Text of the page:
The Communists have failed to consider the importance of the human element in agricultural production. As long as the peasant knows that he will eventually have to give up his land andollective, there Is no Incentive for him to make the increased inveal-ments In his farm neceasary to raise crop yields and animalimilar situation prevails In the socialist sector, where the collective and state form membera do not have the personal Interest in the tending and caring for field crops and livestock, and the result Is lower

production than on privately held land. This has been proved by Soviet experience. Therefore, should thererive toward completeof the European Satellite farmers, or ateversion to the pre-"new course" collectivization policy, agricultural production could well decline. In any event, it is estimated that the European Satellites, in total, will not be able, to Increase agricultural outputate higher than that of the increase in population and that they will not attain prewar levels of production Under present Communist policies the problem of trying to establish an agricultural production base adequate to meet requirements will be with the European Satellites long

III. Conmonlefr-China.

CommuniBt China is faced with new agricultural setbacks which threaten the industrial development and military modernization programs. To counter these threats and to maintain exports of foodstuffs, the Communist regime has been tightening controls over food consumption in both rural and urban areas. Some open unrest resulting from these measures has been reported.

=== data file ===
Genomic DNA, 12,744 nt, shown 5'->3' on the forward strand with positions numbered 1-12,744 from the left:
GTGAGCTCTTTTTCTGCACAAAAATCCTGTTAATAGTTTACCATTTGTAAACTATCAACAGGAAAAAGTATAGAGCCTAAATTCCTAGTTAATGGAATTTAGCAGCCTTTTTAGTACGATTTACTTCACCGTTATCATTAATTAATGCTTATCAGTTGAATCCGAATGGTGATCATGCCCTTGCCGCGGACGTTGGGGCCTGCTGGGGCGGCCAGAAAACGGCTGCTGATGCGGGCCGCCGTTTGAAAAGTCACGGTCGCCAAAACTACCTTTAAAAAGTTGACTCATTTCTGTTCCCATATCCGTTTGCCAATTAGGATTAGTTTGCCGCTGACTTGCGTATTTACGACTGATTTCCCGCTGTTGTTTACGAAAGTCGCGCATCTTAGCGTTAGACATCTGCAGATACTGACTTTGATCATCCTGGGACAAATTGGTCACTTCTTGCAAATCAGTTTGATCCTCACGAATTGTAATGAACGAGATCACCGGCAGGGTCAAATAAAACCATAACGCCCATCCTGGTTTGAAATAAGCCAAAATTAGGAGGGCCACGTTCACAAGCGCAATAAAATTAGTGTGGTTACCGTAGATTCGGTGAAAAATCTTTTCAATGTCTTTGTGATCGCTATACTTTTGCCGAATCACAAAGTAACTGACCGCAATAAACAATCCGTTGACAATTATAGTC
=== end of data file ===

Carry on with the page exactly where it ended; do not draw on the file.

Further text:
The production outlook for the early crops being harvested in June in most of Communist China is poor, but the harvest will relieve somewhat the general food shortage and the starvation prevalent in certain

The crops sown last fall, which are about to be harvested, normally constitute aboutercent of Communist China's annual food output. These crops have been hiteries of disastersplanting problems caused by undrainedther aftereffects of last summer's disastrouseverend the spring drought which has afrected all of China except Manchuria and the Yangtze Valley. 6l/

The Chinese Communist press has already conceded that in the Borth Chinaajor wheat-producing area, there have been losses to the wheat cropesult of the The drought in the South China province of Kwangtung is said by Communist sources to have been the most severe in more than The food situation there is expected to remain critical until after the late summer rice Meanwhile, thousands of refugees and destitute farmers are reportedly fleeing to Macao and Hong